Thursday, January 17, 2008

Press three for

John Edwards is correct about the Two Americas theme.

But the rich, white guy that went to Narlins (that's New Orleans) to proclaim it simply doesn't have a clue. So...enough about him.

A similar division can be observed in Belgium where most of the power resides in the French-speaking Walloons in the south (roughly 32%) and the Dutch speaking Flemings (58%) in the north. The other 10% are bilingual in the Capitol Region around Brussels. Whereas there is a geographic and cultural divide between these groups, by far their single biggest separator is language.

America is fond of its separations, as well. We, too, have a North and South; but also an East, West, and Fly-over middle; rich and poor; White, Black, Hispanic, and I could go on and on. The contention I wish to hold forth here is the same as tiny Belgium. Language. Or to be more specific, those that care to speak the unofficial but accepted language and those that can't, don't, and most specifically those that won't--those that make a choice to speak something else.

As a representative of a publicly-traded major corporation which services every element of our populace except rural, I speak with everyone from new African immigrants to working class whites to professional people of all sorts.. My company had to outsource a Spanish call center for our Hispanic...ahem...guests. At what cost? Obviously we wouldn't make the expenditure if it didn't increase profits by serving a significant number of customers but it still boils down to the fact that it's an expense we eat because people won't learn this indisputable fact--English is the language of American business, and will remain so until we allow it to not be.

Think about that last bit: until we allow it to not be.

Immigrants from non-English speaking countries have always had challenges to assimilate--the first of which is to learn the language. Providing services in their native languages has never aided in assimilation; only hindered that goal.

Press one for English

Nobody reading this has not let out the exasperated sigh when hearing those words. We know that we're to spend extra time getting to the business for which we're making a call.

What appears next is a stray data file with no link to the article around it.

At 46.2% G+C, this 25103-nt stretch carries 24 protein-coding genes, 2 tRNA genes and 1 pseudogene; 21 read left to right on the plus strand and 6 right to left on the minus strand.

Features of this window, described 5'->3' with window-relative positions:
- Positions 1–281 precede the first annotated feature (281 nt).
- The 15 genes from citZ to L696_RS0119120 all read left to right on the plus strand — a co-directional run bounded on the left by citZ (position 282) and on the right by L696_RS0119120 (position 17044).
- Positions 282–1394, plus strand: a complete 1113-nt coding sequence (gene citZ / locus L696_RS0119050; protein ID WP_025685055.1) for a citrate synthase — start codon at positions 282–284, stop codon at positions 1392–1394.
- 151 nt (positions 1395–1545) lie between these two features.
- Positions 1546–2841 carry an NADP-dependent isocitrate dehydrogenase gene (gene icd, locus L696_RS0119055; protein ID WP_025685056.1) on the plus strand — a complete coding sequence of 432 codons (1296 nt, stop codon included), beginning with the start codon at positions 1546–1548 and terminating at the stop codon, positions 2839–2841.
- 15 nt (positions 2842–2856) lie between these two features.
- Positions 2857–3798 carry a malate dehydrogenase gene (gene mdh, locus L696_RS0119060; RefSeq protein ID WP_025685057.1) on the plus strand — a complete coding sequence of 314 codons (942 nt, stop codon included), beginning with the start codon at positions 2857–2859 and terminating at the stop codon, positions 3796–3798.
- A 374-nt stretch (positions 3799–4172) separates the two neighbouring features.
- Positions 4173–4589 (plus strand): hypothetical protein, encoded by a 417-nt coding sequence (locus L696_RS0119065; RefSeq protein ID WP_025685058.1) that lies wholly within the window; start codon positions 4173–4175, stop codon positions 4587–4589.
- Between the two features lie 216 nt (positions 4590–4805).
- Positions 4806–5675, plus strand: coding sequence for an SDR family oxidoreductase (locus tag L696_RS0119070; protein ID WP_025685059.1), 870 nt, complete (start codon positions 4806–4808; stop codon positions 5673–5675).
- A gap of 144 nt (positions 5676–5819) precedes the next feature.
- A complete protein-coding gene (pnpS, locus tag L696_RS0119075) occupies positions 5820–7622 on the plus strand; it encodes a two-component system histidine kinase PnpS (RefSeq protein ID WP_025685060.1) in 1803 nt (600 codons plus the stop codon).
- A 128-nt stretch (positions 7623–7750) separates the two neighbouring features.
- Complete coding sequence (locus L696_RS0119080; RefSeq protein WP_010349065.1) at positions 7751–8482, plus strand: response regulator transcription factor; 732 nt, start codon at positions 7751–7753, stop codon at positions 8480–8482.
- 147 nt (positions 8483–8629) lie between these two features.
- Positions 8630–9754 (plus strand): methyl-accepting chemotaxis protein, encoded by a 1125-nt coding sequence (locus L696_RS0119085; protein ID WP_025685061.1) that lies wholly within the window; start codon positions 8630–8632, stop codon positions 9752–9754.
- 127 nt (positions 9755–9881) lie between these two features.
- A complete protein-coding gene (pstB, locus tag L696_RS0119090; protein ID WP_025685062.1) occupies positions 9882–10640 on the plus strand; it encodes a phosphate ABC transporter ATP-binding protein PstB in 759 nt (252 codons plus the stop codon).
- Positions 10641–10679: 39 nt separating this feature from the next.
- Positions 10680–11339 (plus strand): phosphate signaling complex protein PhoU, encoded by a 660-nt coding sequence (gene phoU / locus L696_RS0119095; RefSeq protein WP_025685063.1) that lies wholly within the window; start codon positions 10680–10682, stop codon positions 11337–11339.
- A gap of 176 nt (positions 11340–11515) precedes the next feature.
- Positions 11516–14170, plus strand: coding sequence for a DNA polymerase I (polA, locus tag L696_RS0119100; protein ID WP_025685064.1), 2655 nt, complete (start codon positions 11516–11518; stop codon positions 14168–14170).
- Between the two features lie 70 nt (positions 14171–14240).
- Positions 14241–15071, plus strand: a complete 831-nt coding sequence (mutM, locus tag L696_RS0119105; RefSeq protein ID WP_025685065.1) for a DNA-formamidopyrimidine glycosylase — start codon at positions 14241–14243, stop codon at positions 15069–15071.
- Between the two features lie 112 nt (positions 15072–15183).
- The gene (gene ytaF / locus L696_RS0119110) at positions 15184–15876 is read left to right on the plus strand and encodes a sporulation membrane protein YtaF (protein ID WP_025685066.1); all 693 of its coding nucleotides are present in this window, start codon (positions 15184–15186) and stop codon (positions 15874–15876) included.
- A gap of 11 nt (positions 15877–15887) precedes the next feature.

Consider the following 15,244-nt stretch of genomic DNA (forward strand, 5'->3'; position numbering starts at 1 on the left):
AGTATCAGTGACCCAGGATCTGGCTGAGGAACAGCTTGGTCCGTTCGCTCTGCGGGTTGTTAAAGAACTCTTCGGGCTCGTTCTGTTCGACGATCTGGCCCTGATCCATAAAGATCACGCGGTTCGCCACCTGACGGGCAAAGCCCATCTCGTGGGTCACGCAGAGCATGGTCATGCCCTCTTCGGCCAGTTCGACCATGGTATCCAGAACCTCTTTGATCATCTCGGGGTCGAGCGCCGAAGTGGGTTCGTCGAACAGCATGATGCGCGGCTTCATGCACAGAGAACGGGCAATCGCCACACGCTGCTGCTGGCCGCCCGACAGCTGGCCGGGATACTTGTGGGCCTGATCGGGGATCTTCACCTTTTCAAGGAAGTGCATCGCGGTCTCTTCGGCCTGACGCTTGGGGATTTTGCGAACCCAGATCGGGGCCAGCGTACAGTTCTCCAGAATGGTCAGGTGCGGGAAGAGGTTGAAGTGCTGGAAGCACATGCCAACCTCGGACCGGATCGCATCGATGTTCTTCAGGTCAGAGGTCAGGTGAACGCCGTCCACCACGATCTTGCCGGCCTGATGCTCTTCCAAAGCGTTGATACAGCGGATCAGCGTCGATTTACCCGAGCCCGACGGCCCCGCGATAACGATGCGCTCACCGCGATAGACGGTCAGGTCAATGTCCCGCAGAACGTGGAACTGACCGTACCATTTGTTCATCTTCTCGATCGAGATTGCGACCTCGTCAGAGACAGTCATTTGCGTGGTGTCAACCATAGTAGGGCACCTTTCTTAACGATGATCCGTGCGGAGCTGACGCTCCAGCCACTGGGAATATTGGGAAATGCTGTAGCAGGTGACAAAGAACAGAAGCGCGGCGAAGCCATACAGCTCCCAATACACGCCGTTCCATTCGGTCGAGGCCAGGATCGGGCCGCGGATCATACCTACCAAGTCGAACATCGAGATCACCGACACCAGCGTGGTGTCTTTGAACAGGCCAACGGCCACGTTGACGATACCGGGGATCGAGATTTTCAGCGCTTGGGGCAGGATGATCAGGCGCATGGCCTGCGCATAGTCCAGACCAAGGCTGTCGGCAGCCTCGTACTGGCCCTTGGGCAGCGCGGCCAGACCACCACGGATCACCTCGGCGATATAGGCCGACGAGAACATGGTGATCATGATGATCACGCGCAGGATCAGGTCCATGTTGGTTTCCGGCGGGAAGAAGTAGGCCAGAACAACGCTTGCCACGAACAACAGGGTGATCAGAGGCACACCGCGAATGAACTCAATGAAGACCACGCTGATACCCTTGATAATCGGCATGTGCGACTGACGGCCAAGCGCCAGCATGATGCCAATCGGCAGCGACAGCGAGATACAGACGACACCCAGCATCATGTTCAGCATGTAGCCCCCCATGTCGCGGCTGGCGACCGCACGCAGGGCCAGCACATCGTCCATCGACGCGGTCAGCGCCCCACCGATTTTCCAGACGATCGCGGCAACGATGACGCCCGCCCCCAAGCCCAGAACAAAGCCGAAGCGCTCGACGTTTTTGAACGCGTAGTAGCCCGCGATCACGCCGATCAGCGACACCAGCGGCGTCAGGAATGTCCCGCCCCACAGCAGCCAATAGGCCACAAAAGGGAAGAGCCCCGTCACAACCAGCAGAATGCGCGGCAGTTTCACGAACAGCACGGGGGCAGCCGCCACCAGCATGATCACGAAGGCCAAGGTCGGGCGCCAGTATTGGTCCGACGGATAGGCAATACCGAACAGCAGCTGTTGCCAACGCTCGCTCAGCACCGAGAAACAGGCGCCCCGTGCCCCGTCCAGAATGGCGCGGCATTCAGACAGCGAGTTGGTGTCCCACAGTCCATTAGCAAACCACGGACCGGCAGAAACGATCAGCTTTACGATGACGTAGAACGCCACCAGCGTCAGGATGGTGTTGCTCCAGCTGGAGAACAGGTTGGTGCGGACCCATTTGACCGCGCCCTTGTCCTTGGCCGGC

para toca dos por Español

At which point the English-challenged Spanish-speaker breathes a sigh of relief that he doesn't have to struggle in the gringo tongue.

Just for fun, imagine this:

Press two for other

Now the caller would hear a list of all languages. Spanish is number 70 in the 'S' list of all listed at Wiki. Oh, and the letter 'S' is the 19th in our alphabet.

Suddenly our Spanish-speaker would immerse himself in English or head for the border.

And now I've come to the real point of this post. This is what the top of this post would look like:

Press three fo' Ghetto


Jiznohn Edwards be right `bout tha Two Americas thing.

But tha rizzay white mofo thizzay went ta Narlins ta proclaim it simply don't has no clue. So...'nough `bout him . Bow wow wow yippee yo yipee yay.
Call me a Racist Relic© but the truth would bely that and I don't need to provide bona fides.

Educational variances aside, a portion of our urban society and a growing portion of suburban youth have made a choice regarding their cultural identity in rejecting the common tongue. This choice is reinforced to everyone's detriment by peer pressure to not be white. Let me lay this out--speaking English, the language of business, is not about being white. At least the people of India, Kenya, and Nigeria don't believe it to be. It's also the language of air traffic control worldwide.

Above all,

Language is an agreement.

I have good ears. I can recognize by tone and accent that Walter Williams or Thomas Sowell are black when I hear them on the radio. I have no problem with their 'blackness' and I'd be very surprised if they had a problem with my race. My problem, such as it is, is that I have to work much harder to accommodate people who equate the proper conjugation of the verb to be with their need to represent that they reject 'whiteness' by disagreeing with the use of the language they learned in school.

I reject the notion that, by habit or otherwise, people can't bring to bear what they learned through at least nine years of formal education when doing business.

So long as people refuse to learn or purposely reject our common language there will be the two Americas of those that choose to speak it and those that don't.

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